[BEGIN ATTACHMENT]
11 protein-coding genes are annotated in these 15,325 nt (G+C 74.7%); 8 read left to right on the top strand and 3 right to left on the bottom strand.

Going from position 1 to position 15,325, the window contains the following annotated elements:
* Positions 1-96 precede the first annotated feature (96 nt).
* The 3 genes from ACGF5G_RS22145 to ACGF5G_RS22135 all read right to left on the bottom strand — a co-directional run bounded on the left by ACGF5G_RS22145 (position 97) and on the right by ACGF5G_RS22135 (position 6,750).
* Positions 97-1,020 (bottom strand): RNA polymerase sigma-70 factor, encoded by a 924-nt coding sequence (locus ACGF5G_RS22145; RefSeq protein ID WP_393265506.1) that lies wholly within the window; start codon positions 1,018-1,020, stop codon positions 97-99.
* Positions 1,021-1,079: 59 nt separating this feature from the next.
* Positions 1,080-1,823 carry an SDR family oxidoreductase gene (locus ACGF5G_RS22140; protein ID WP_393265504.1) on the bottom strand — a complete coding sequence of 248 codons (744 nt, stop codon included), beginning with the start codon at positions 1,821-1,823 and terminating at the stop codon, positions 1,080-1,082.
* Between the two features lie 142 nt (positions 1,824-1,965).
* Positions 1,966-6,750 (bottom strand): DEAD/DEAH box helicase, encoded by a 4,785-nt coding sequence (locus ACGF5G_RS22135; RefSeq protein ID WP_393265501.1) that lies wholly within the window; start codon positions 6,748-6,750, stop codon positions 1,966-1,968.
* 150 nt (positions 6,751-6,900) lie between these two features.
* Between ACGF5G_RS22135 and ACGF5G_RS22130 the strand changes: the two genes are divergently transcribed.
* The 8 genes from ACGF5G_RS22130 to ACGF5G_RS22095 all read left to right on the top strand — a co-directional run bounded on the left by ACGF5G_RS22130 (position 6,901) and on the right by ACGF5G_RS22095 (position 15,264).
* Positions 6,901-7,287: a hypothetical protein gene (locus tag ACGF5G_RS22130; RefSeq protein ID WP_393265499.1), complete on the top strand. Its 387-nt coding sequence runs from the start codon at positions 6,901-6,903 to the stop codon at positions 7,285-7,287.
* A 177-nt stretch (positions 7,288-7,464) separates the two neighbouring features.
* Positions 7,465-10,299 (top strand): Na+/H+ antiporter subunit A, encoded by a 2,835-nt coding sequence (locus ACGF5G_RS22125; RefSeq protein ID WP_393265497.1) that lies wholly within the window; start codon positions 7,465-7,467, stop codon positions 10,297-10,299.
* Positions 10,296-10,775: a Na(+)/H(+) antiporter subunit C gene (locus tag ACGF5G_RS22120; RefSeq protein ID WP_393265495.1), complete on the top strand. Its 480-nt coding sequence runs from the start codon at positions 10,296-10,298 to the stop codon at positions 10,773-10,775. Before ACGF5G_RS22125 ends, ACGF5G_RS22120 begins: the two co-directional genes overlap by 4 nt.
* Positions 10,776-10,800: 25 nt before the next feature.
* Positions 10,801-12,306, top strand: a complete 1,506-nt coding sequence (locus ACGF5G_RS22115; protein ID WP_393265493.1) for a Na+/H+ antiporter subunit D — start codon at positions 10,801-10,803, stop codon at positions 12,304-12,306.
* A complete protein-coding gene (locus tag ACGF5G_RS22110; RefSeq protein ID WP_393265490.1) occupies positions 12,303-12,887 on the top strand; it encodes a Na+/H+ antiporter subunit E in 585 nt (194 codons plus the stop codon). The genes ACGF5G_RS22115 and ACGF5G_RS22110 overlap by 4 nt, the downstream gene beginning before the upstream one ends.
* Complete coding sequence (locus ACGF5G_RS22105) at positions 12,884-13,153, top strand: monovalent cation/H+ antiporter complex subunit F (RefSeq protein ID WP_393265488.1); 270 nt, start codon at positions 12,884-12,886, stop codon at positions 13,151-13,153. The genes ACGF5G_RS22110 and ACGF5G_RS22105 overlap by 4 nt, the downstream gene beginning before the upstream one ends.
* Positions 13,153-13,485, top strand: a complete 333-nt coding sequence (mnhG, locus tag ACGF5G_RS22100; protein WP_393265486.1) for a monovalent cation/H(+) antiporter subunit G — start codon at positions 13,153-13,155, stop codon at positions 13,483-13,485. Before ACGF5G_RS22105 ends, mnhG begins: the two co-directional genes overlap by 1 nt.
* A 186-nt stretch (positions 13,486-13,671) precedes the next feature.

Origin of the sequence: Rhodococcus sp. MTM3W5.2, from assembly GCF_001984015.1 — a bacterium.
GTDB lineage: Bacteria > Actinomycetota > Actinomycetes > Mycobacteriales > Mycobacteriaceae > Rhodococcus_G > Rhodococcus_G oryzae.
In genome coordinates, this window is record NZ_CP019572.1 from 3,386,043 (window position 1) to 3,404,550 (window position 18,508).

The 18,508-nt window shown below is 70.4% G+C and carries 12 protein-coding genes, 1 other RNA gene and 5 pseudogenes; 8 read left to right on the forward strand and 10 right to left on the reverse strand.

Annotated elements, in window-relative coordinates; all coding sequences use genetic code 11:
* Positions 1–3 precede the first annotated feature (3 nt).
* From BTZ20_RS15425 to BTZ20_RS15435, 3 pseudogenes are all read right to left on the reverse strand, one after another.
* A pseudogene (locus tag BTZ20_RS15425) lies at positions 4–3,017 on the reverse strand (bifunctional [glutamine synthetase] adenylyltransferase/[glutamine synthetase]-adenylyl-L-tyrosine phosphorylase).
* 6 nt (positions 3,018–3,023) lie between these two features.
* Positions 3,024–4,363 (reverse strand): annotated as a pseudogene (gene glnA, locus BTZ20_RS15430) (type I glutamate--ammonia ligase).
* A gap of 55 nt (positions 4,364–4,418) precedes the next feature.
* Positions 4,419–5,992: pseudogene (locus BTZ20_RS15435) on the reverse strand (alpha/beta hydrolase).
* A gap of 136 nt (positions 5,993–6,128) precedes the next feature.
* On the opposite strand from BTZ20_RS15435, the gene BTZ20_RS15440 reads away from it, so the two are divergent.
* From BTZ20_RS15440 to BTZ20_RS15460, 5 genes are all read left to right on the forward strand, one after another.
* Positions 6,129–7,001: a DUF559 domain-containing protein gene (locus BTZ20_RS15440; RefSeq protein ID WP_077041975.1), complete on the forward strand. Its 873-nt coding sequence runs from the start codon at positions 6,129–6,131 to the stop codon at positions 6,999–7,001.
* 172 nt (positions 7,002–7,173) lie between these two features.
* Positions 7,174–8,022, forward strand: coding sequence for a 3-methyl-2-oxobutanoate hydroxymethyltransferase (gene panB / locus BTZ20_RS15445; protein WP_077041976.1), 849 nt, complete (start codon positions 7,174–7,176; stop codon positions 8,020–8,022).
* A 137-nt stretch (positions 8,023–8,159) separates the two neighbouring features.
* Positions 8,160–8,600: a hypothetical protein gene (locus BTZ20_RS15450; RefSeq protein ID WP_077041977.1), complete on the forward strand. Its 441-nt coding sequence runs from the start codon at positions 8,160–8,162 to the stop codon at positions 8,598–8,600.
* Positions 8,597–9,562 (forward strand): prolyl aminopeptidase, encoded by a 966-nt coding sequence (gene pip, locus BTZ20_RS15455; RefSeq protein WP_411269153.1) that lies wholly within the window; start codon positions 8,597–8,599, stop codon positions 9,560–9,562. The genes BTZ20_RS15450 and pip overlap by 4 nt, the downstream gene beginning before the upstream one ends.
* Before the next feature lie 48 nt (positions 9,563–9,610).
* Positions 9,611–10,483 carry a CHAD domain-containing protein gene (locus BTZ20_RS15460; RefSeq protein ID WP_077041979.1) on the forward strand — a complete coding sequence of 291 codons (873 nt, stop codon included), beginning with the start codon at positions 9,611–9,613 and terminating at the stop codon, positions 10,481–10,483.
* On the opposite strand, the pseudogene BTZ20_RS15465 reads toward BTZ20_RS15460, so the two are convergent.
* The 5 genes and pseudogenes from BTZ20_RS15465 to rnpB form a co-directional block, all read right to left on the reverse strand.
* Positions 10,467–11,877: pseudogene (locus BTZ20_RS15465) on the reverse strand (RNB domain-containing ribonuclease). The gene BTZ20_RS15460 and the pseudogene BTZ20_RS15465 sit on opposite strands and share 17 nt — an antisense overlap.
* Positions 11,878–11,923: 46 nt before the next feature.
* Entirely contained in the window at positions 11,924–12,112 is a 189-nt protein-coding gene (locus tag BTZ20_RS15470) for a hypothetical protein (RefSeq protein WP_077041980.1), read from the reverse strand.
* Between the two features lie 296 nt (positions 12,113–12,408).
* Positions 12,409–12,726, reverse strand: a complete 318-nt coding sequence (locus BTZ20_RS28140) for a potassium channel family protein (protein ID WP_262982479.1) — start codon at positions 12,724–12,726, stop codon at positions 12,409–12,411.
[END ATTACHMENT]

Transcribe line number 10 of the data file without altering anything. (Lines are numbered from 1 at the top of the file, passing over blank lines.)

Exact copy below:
* 150 nt (positions 6,751-6,900) lie between these two features.